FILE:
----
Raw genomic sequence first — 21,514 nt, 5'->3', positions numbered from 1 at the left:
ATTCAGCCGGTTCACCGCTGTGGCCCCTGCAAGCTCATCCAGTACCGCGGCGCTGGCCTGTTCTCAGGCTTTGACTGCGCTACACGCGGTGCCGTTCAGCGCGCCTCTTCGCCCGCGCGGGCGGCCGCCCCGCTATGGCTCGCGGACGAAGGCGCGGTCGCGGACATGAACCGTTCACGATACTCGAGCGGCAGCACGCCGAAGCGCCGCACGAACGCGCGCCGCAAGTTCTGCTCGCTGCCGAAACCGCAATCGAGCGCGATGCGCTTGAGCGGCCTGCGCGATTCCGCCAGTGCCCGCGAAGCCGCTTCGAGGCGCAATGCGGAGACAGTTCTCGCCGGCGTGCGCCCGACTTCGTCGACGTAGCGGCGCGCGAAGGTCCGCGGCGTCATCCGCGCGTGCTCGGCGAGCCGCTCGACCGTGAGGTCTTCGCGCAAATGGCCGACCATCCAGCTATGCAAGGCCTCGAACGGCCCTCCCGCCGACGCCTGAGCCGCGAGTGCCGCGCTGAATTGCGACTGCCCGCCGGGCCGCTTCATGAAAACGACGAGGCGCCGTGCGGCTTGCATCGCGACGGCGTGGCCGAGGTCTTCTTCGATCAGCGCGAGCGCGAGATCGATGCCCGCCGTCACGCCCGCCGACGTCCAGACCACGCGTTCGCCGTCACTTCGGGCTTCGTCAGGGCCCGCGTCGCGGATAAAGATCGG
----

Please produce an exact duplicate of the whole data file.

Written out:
Raw genomic sequence first — 21,514 nt, 5'->3', positions numbered from 1 at the left:
ATTCAGCCGGTTCACCGCTGTGGCCCCTGCAAGCTCATCCAGTACCGCGGCGCTGGCCTGTTCTCAGGCTTTGACTGCGCTACACGCGGTGCCGTTCAGCGCGCCTCTTCGCCCGCGCGGGCGGCCGCCCCGCTATGGCTCGCGGACGAAGGCGCGGTCGCGGACATGAACCGTTCACGATACTCGAGCGGCAGCACGCCGAAGCGCCGCACGAACGCGCGCCGCAAGTTCTGCTCGCTGCCGAAACCGCAATCGAGCGCGATGCGCTTGAGCGGCCTGCGCGATTCCGCCAGTGCCCGCGAAGCCGCTTCGAGGCGCAATGCGGAGACAGTTCTCGCCGGCGTGCGCCCGACTTCGTCGACGTAGCGGCGCGCGAAGGTCCGCGGCGTCATCCGCGCGTGCTCGGCGAGCCGCTCGACCGTGAGGTCTTCGCGCAAATGGCCGACCATCCAGCTATGCAAGGCCTCGAACGGCCCTCCCGCCGACGCCTGAGCCGCGAGTGCCGCGCTGAATTGCGACTGCCCGCCGGGCCGCTTCATGAAAACGACGAGGCGCCGTGCGGCTTGCATCGCGACGGCGTGGCCGAGGTCTTCTTCGATCAGCGCGAGCGCGAGATCGATGCCCGCCGTCACGCCCGCCGACGTCCAGACCACGCGTTCGCCGTCACTTCGGGCTTCGTCAGGGCCCGCGTCGCGGATAAAGATCGG